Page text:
A calm morning fishing for sturgeon on Tillamook Bay.
It's a complicated task and there are many people, including me, who have caught large sturgeon from their kayaks. There is even a handful of people catching sturgeon on fly rods in British Columbia on the Fraser River. However, I have yet to find anyone combining the two.
With the Willamette so close to home, I have ventured several times to the "willy" in hopes of catching one of these ancients on my 12 weight. Last summer I had identified the "perfect low tide" and marked the calendar. On that beautiful fall morning I launched my kayak from the Milwaukie boat ramp a couple hours before the low tide. With the low water and the low tide, I had determined this was the best possible opportunity to get my line on the bottom of the river. The location was one of my favorite sturgeon holes and at only 45 feet deep that day, I thought "this is going to be it." You can see the results in my video, Dinos and Bass.
Most of my Willamette trips were practice for my main destination - fishing Tillamook Bay. All the Oregon coast bays have sturgeon, but the Tillamook is the one best known for sturgeon fishing. The problem is that the bay can turn from calm to a whitecaps in an hour and the sturgeon holes are well-kept secrets. In December I made a resolution to reach out through the Northwest kayak anglers website and ask someone to help me learn the bay. In February, I was successful in finding a kayak angler who knew the water, had caught sturgeon in the bay and was a safe kayaker - all important aspects of fishing the bay.The best sturgeon fishing is in the spring during extremely low tides. After a couple unsuccessful attempts to find a date (bad weather, bad timing) we agreed on a Saturday in March at the end of spring break. The day proved unbelievable with calm wind, blue skies and a morning minus tide. We launched by dragging our Hobie kayaks through a creek bed that provided a fairly easy way to move the boats to the bay without going through the muck.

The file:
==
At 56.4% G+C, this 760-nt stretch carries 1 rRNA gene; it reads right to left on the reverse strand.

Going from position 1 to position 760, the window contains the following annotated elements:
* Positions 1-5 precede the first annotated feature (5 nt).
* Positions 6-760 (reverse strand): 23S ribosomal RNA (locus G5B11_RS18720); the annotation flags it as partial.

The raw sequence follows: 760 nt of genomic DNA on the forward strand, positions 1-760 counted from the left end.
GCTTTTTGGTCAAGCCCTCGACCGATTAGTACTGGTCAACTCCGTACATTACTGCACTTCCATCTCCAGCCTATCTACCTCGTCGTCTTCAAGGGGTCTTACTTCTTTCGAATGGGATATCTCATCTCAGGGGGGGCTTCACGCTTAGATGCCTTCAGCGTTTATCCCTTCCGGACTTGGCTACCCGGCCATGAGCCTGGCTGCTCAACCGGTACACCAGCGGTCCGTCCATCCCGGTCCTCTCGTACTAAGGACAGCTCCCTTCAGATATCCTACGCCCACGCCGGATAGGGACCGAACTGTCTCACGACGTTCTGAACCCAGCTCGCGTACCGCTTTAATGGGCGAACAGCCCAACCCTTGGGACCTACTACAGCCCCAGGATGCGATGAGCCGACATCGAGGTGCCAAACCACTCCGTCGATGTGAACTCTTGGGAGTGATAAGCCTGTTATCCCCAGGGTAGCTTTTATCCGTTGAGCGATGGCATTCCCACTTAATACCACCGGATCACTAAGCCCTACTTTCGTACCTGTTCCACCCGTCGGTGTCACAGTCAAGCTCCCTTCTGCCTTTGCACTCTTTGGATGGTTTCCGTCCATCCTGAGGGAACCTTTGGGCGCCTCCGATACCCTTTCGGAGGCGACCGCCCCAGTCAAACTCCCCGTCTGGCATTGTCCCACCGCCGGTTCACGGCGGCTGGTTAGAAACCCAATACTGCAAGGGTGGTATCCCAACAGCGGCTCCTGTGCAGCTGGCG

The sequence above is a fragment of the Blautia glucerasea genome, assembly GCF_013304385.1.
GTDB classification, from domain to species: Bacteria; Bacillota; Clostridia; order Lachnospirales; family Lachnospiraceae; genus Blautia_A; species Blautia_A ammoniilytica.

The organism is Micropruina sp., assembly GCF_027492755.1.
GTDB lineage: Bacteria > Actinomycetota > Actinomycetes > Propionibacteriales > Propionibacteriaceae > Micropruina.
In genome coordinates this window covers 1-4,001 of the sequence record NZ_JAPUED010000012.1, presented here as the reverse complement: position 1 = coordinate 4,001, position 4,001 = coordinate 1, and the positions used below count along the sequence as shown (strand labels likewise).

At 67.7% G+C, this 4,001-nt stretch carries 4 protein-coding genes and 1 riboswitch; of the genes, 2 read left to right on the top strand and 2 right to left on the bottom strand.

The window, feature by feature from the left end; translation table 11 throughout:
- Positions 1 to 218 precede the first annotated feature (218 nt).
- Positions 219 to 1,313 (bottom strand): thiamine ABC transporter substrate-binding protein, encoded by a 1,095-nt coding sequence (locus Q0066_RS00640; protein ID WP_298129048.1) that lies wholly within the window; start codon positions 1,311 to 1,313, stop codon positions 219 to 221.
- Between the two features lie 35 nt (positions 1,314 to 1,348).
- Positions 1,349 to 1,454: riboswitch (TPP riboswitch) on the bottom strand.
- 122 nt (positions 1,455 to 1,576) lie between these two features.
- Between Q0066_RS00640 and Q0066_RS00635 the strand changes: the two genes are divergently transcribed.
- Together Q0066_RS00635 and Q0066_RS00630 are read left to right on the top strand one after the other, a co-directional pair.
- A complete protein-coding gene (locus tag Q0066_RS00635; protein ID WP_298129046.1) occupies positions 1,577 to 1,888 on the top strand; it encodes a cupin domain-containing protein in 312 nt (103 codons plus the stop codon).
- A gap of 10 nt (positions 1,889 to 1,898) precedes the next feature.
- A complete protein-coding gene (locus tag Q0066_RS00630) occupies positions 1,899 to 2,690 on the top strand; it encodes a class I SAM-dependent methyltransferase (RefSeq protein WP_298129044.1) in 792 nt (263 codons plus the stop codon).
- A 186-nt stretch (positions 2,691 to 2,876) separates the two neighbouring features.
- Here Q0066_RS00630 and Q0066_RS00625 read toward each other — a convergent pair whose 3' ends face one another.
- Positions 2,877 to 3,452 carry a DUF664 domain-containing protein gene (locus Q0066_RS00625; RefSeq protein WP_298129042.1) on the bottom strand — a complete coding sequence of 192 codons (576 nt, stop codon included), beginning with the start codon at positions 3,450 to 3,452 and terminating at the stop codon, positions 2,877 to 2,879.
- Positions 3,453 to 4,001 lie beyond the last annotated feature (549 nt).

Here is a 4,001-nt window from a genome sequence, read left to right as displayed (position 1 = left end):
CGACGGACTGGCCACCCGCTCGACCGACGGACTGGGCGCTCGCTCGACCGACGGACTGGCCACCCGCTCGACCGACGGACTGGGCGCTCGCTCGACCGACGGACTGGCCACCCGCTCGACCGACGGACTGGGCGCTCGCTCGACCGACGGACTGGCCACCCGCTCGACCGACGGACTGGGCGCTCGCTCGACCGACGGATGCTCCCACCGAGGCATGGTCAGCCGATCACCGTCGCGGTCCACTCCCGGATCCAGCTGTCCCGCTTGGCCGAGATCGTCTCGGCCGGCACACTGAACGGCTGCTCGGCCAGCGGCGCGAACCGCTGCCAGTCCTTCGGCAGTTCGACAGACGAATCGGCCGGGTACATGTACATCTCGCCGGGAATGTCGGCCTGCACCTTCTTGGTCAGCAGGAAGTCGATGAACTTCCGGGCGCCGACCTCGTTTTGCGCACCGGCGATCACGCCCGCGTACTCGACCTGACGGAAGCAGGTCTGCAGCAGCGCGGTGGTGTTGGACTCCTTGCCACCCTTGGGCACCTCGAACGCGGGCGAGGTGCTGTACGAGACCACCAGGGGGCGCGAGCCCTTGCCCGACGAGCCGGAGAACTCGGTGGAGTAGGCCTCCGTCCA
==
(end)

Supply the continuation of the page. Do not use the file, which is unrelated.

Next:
We arrived at destination about two hours before low tide. One guy was already fishing from a 15-foot Smokercraft. Rodney quickly identified his spot and anchored up. I decided to peddle around and look for a hole. The deepest hole I found was 10 feet. The rest of the area average 5 feet. I realized how shallow this bay is. I also found out how fast thousands of cubic feet of water can drain from the bay as my 3 pound claw anchor with 1-foot 1/4 inch chain failed to grab time and time again. I finally had to let out 60-feet of line to get enough scope to get the anchor to hold. I decided to use conventional sturgeon gear first and tied on a shrimp Rodney had pumped the day before. I tossed it in the "hole" which was about 6 feet deep. After an hour, and no bites, I switched to my 12-weight and tossed the 15-foot 800 grain shooting head into the water. It immediately was on the bottom. I finally felt like I was fishing with my fly gear. I must point out that sturgeon are not sight feeders. Instead, they really on smell to find their food, usually clams and shrimp in the bay. I had tied on a shrimp hoping to get a bite before moving to my "fly" a sponge soaked in juice. I will not pretend this is a purist fly sport.
The tide moved through the low. I saw, what I thought, was another line tangled on mine. Instead, it was my leader coming back towards me as the tide started its incoming cycle. Rodney and I pulled up and because the weather was perfect and the bay calm, we decided to kayak across the bay. We went over several channels and our trip varied from water 4 inches to 8 feet. We found another hole in the west channel, anchored up and started fishing the incoming tide. We fished for about two hours and I had one good hit, while Rodney had a couple. About 2:30 p.m., the wind was picking up a little and we decided to head back. The trip back was about three miles and in the last mile the waves were starting to whitecap. We had made a good decision to leave. About 200 yards from the takeout, a 5-foot sturgeon rolled 15 feet from our kayaks, in water no deeper than 10 feet. I took it as a message to come back and try again. And I certainly will.